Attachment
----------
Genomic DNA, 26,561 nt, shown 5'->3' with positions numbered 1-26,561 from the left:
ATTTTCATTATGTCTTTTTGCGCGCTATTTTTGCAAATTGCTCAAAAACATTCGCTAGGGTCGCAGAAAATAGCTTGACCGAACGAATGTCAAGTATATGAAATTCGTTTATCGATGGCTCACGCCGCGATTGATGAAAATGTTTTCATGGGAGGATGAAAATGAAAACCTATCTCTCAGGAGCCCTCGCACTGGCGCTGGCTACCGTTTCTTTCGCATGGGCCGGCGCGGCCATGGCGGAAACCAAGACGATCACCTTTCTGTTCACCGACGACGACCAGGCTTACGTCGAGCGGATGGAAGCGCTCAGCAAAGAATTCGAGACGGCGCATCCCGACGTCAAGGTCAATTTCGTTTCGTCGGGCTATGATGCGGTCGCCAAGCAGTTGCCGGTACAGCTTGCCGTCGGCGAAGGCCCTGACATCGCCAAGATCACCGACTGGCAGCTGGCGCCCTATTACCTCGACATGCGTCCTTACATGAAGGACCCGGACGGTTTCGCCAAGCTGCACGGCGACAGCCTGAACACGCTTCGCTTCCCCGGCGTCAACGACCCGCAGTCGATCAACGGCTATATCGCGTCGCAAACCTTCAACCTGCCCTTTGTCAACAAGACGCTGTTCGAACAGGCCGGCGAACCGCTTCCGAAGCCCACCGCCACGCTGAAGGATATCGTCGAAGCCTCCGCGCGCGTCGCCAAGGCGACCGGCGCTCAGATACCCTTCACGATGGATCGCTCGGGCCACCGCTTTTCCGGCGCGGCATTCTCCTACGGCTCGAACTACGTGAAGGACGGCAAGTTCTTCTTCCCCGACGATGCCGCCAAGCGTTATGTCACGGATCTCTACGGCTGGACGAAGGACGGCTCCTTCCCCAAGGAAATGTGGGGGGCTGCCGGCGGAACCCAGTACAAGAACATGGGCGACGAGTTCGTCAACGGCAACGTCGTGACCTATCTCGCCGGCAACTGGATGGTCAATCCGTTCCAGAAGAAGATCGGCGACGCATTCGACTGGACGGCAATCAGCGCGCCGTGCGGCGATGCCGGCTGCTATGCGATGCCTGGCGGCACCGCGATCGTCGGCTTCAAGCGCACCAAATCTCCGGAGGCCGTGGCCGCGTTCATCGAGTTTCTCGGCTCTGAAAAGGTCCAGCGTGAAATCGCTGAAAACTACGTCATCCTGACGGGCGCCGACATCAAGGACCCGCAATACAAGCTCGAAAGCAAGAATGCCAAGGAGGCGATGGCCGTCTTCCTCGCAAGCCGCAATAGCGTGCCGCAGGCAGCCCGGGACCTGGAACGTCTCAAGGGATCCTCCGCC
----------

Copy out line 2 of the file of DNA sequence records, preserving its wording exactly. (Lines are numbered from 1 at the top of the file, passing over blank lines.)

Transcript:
ATTTTCATTATGTCTTTTTGCGCGCTATTTTTGCAAATTGCTCAAAAACATTCGCTAGGGTCGCAGAAAATAGCTTGACCGAACGAATGTCAAGTATATGAAATTCGTTTATCGATGGCTCACGCCGCGATTGATGAAAATGTTTTCATGGGAGGATGAAAATGAAAACCTATCTCTCAGGAGCCCTCGCACTGGCGCTGGCTACCGTTTCTTTCGCATGGGCCGGCGCGGCCATGGCGGAAACCAAGACGATCACCTTTCTGTTCACCGACGACGACCAGGCTTACGTCGAGCGGATGGAAGCGCTCAGCAAAGAATTCGAGACGGCGCATCCCGACGTCAAGGTCAATTTCGTTTCGTCGGGCTATGATGCGGTCGCCAAGCAGTTGCCGGTACAGCTTGCCGTCGGCGAAGGCCCTGACATCGCCAAGATCACCGACTGGCAGCTGGCGCCCTATTACCTCGACATGCGTCCTTACATGAAGGACCCGGACGGTTTCGCCAAGCTGCACGGCGACAGCCTGAACACGCTTCGCTTCCCCGGCGTCAACGACCCGCAGTCGATCAACGGCTATATCGCGTCGCAAACCTTCAACCTGCCCTTTGTCAACAAGACGCTGTTCGAACAGGCCGGCGAACCGCTTCCGAAGCCCACCGCCACGCTGAAGGATATCGTCGAAGCCTCCGCGCGCGTCGCCAAGGCGACCGGCGCTCAGATACCCTTCACGATGGATCGCTCGGGCCACCGCTTTTCCGGCGCGGCATTCTCCTACGGCTCGAACTACGTGAAGGACGGCAAGTTCTTCTTCCCCGACGATGCCGCCAAGCGTTATGTCACGGATCTCTACGGCTGGACGAAGGACGGCTCCTTCCCCAAGGAAATGTGGGGGGCTGCCGGCGGAACCCAGTACAAGAACATGGGCGACGAGTTCGTCAACGGCAACGTCGTGACCTATCTCGCCGGCAACTGGATGGTCAATCCGTTCCAGAAGAAGATCGGCGACGCATTCGACTGGACGGCAATCAGCGCGCCGTGCGGCGATGCCGGCTGCTATGCGATGCCTGGCGGCACCGCGATCGTCGGCTTCAAGCGCACCAAATCTCCGGAGGCCGTGGCCGCGTTCATCGAGTTTCTCGGCTCTGAAAAGGTCCAGCGTGAAATCGCTGAAAACTACGTCATCCTGACGGGCGCCGACATCAAGGACCCGCAATACAAGCTCGAAAGCAAGAATGCCAAGGAGGCGATGGCCGTCTTCCTCGCAAGCCGCAATAGCGTGCCGCAGGCAGCCCGGGACCTGGAACGTCTCAAGGGATCCTCCGCC